October 14, 2009
By Ken Krayeske • 10:15 AM EST
The community lawyers - modern-day Nader's Raiders who build citizenship skills in small towns and big cities: Theresa Amato, former Nader campaign manager and author of Grand Illusion, the first community lawyer at the Citizen Advocacy Center; Charlene Lavoie, Community lawyer in Winsted, Connecticut, and Terry Pastika, the current community lawyer directing the Citizen Advocacy Center in Elmmhurst, Illinois.
What would an Office of the Community Lawyer in Hartford be like?
If we model it on the Office of the Community Lawyer in Winsted, Connecticut, it would be a non-partisan civic resource for citizens, situated in an office on Main Street, where anyone can walk in for citizenship assistance.
"By taking the dollar signs off the courtroom door and replacing those with pro bono service signs, a community lawyer can enable citizens to exercise their legal rights against opponents who are richer, or use other people's money (such as hospitals and governments) to pay attorneys in private practice," Claire Nader wrote in the recently-published introduction to the Report to the Community about the Office of the Community Lawyer.
The 20-page report (.pdf here) chronicling the successes of the Community Lawyer was prepared for the 20th anniversary celebration of the Office of the Community Lawyer.
On Saturday, October 10, 2009, the community in Northwest Connecticut celebrated this milestone with a fundraiser dinner featuring Bill Curry, Richard Blumenthal and Claire Nader.
More than 150 people gathered from as far as Chicago and Los Angeles in Winsted’s Crystal Peak ballroom to recognize the achievements of the Office of the Community Lawyer, and the person who has been that advocate for 19 years, Charlene Lavoie.
Even though I've known Charlene and the Office of the Community Lawyer since 1995, saying the words together still jars: community lawyer. It's not what they teach in law school as modern legal theory, for sure.
Community lawyering is such a different concept from the motion practice of trial litigation, where maybe one in 20 cases reaches court, and most are settled prior to seeing a jury.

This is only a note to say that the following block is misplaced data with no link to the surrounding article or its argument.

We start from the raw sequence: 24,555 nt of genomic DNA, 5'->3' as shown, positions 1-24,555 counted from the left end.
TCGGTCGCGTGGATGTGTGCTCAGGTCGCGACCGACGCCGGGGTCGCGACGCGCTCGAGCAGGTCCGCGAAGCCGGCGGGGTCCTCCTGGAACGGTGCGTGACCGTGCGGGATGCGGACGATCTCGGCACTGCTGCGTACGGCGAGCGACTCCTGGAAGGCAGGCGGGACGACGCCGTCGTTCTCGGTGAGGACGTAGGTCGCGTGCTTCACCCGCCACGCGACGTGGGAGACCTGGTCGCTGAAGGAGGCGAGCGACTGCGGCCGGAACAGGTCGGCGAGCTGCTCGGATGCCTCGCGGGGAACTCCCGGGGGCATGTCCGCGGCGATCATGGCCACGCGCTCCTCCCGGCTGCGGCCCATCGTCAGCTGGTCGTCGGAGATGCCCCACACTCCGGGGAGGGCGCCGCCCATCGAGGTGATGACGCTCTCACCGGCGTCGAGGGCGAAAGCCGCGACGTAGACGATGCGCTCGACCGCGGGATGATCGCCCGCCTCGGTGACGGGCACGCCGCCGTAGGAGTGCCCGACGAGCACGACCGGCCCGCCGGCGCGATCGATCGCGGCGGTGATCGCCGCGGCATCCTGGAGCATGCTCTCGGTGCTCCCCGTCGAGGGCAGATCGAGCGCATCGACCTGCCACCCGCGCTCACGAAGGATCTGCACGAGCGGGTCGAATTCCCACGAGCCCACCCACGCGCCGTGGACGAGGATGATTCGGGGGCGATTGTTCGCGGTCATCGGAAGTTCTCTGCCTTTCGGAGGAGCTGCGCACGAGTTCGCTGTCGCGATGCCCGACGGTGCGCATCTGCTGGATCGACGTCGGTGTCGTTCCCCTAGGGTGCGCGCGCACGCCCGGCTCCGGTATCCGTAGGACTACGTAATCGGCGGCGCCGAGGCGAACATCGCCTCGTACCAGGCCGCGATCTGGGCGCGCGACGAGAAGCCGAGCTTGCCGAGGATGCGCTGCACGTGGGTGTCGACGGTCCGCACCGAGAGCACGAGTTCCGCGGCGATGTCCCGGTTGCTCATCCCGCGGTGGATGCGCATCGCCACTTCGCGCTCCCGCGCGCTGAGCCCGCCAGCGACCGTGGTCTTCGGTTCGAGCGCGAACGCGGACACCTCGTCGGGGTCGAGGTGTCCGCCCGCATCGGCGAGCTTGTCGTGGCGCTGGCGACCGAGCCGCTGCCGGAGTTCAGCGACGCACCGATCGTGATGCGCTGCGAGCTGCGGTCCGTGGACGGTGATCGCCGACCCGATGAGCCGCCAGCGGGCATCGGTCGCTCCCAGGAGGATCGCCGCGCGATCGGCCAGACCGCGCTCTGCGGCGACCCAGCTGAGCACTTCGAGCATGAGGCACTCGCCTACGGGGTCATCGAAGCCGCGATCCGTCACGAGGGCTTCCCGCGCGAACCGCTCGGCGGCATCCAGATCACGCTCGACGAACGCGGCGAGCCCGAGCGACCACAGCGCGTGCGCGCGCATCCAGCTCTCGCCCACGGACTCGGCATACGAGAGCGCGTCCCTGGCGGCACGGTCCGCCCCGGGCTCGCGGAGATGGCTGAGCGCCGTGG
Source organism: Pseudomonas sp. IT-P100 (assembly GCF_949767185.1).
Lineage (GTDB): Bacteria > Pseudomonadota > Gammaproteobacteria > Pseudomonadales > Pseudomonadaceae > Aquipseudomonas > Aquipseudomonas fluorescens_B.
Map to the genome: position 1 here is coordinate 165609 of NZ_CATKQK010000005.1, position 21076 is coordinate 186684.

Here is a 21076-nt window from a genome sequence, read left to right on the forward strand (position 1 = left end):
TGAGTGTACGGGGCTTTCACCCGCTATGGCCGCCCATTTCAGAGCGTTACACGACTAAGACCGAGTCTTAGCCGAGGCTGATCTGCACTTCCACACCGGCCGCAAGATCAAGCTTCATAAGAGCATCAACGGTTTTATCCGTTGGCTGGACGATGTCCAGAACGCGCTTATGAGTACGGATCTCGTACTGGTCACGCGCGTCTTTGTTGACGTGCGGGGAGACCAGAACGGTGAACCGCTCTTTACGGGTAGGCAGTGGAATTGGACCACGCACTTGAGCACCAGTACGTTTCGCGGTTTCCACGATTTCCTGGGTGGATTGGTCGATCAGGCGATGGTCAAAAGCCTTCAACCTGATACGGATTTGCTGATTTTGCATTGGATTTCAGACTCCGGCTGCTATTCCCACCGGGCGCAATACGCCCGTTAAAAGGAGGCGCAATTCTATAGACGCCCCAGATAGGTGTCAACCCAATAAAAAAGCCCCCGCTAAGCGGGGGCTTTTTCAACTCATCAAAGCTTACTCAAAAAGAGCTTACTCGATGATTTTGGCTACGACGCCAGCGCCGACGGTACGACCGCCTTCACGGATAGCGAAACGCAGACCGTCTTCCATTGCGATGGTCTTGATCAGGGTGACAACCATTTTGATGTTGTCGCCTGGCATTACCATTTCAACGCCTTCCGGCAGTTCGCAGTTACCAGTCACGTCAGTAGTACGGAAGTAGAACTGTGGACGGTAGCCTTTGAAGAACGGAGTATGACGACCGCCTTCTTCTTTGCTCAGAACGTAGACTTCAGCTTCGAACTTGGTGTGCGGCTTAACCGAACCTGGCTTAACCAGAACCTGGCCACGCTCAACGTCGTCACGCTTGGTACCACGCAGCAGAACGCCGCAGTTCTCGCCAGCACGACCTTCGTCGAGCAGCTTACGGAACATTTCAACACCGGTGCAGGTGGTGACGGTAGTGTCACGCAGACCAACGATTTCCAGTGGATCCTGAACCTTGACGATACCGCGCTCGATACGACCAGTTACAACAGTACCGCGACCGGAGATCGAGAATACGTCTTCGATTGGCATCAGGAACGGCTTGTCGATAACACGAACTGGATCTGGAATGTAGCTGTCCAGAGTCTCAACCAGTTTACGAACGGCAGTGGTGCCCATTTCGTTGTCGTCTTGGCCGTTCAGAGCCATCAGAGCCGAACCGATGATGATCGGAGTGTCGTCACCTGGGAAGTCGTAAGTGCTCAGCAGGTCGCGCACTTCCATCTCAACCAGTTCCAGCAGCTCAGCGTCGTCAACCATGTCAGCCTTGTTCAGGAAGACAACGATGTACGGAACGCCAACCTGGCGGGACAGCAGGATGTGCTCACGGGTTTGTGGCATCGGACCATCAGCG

As young Connecticut lawyer in the mid-1980s, Lavoie wanted more from her legal degree than filing motions to strike counts one and two of defendants' counterclaim or motions for summary judgment on the issue of liability only.
Oddly, motion practice generates feelings of immobility that the bulk of the law comes from the people who can afford $300 an hour legal services. What about those who make $800 a month? Is the law on their side? For a long time, it has seemed no.
The Nader family has always seen the law as a tool of the people. After Ralph's older brother Shafeek died, the Naders created the Shafeek Nader Trust for the Community Interest.
Shaf, as he was known, was a local civic activist in Winsted who forced the state to build Northwest Community College on Route 44, where the old Gilbert School used to be. As a way to honor his memory, the Nader family funded the office of the Community Lawyer from the Trust.
The Connecticut Law Tribune wrote about the Trust, and its first hire, Ellen Thomas, now a judge. The Naders ran an ad in the back of the Tribune looking for Thomas' replacement that read: "Wanted: A Lawyer with a Conscience."
Lavoie applied, and was hired. In the 19 years since, the Report recounts many of her achievements, from hosting Freedom of Information Act symposiums for students to successfully trying and winning FOIA cases before the state FOI commission.
In the interest of full disclosure, Charlene Lavoie hired me with a small stipend to do legal research for her last victory before the FOI commission earlier this year.